Update: Supreme Court nominee Elena Kagan hasn’t said much about her environmental views, but she has a solid record of supporting climate law. Here’s the full story on her green cred.
President Barack Obama is reportedly considering about 10 people to replace retiring Supreme Court Justice John Paul Stevens, although popular consensus has quickly settled on just three: Elena Kagan, Diane Wood, and Merrick Garland. A National Journal poll of court-watchers picked Kagan as the most likely, with Wood and Garland as the only close contenders.
Obama’s choice will have a direct bearing on climate policy, as the court is likely to hear a number of consequential cases in the coming years. It already affirmed the EPA’s authority to regulate greenhouse gas emissions, but the agency is facing new legal challenges to that authority from the state of Texas, among others. If Congress passes a climate bill, it would face similar challenges. And towns such as Kivalina, Alaska, threatened by the effects of carbon pollution, are pursuing public nuisance lawsuits against fossil fuel companies, which could be appealed up to the Supreme Court.
So here’s a look at the environmental records of these leading contenders:
Courtesy Doc Searls via Wikimedia Commons
As Obama’s solicitor general, Kagan represents the U.S. government before the Supreme Court. But because it’s her job to represent the government’s view, the work doesn’t reveal much about her judicial philosophy or environmental priorities. And she’s never served as a federal appeals judge (unlike the other nominees and all current justices), or any kind of judge, so she has no judicial record to assess.
One indicator of her philosophy is her six years as dean of Harvard Law School, from 2003 to 2009, where she helped found the Environmental Law Program. Kagan lured the highly regarded environmental policy and regulation scholar Jody Freeman from UCLA to lead the program, one of the most prominent hires of her Harvard tenure. Kagan also launched an Environmental Law and Policy Clinic that puts students to work on current cases.
“For many years, Harvard was not known for a primary expertise in the environmental jurisprudence, and that changed under Dean Kagan’s watch,” environmental law professor Jim Rossi told Greenwire last year.
The District of Columbia Court of Appeals judge is considered the insider’s choice–widely known and liked in Washington legal circles, able to draw support from both Democrats and Republicans. Former Bush Justice Department official Ed Whelan called Garland “the best that conservatives could reasonably hope for from a Democratic President.”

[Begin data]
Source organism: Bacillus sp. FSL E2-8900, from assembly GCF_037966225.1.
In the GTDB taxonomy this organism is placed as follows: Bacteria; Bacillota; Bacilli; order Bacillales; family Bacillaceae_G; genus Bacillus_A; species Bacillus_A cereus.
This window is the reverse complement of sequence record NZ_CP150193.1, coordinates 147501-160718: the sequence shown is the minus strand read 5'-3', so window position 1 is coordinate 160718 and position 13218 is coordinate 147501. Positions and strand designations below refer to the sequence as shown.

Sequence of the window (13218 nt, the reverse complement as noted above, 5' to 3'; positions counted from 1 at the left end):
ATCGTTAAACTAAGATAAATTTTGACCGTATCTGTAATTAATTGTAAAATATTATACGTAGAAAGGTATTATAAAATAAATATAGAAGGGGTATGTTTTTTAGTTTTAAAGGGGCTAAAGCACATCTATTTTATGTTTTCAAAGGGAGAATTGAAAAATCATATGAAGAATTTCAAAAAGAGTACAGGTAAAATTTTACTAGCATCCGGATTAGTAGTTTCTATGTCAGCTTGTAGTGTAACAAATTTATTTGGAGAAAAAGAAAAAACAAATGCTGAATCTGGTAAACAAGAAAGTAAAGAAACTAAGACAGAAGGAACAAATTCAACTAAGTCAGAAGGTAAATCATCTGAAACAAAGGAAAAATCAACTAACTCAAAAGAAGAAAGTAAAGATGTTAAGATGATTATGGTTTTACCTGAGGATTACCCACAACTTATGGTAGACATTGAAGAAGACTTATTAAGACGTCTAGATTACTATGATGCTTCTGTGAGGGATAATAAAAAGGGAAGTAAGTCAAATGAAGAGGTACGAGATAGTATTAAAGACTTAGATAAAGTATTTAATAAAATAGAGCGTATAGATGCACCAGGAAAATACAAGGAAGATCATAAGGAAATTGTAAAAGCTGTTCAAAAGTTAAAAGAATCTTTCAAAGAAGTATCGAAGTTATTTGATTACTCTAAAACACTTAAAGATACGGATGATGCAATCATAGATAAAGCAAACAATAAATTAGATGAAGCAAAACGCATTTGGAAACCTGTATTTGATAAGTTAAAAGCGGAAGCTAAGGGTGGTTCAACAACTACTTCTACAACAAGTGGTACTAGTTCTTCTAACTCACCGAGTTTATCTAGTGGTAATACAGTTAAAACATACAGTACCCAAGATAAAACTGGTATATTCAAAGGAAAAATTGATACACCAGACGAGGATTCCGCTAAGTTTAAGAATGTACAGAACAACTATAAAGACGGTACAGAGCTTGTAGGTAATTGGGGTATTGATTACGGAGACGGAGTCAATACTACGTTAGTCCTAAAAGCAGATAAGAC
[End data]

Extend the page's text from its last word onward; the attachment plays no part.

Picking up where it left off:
That won’t excite progressives, but they might appreciate the role he played on the D.C. Appeals Court in repeatedly smacking down environmental shenanigans from the Bush administration EPA. In 2004, he wrote the court’s opinion [PDF] that found the Bush EPA had deliberately dragged its feet on smog standards, ruling in favor of Earthjustice and the Sierra Club.
Courtesy Linda Rux via Wikimedia Commons
Wood sits on the Seventh Circuit Court of Appeals in Chicago, where she’s considered a liberal counterweight to conservative heavyweight Richard A. Posner. Her signature environmental mark was defending the scope of the Clean Water Act in Solid Waste Agency of Northern Cook County (SWANCC) v. U.S. Army Corps of Engineers. The case questioned whether seasonal and non-navigable waterways should be considered protected, a dilemma stemming from ambiguous language in the Act. Wood’s majority opinion held that regulations should apply to such waterways. The Supreme Court reversed that decision, however, limiting the reach of clean-water regulation. It’s an issue the court could well examine again.
Wood’s position on that case might give encouragement to fans of clean water, air, and soil because it rests on a broad interpretation of the Interstate Commerce Clause of the Constitution, the foundation of much federal environmental regulation. Given Chief Justice John Roberts’ ambiguous position on the commerce clause, Wood’s support could be an asset.